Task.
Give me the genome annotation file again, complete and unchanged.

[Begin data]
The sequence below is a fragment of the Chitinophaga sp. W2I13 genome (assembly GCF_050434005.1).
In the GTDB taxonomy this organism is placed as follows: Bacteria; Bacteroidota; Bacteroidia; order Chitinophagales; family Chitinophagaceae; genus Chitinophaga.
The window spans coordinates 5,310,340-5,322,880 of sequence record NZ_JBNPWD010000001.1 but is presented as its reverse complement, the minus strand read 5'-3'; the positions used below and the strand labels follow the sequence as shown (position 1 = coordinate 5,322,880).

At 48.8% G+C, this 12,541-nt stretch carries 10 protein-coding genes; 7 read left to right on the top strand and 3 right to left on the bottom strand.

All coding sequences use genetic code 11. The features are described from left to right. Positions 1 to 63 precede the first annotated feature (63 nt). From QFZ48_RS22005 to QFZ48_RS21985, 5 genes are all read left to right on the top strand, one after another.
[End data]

The sequence below is a fragment of the Chitinophaga sp. W2I13 genome (assembly GCF_050434005.1).
In the GTDB taxonomy this organism is placed as follows: Bacteria; Bacteroidota; Bacteroidia; order Chitinophagales; family Chitinophagaceae; genus Chitinophaga.
The window spans coordinates 5,310,340-5,322,880 of sequence record NZ_JBNPWD010000001.1 but is presented as its reverse complement, the minus strand read 5'-3'; the positions used below and the strand labels follow the sequence as shown (position 1 = coordinate 5,322,880).

At 48.8% G+C, this 12,541-nt stretch carries 10 protein-coding genes; 7 read left to right on the top strand and 3 right to left on the bottom strand.

All coding sequences use genetic code 11. The features are described from left to right. Positions 1 to 63 precede the first annotated feature (63 nt). From QFZ48_RS22005 to QFZ48_RS21985, 5 genes are all read left to right on the top strand, one after another.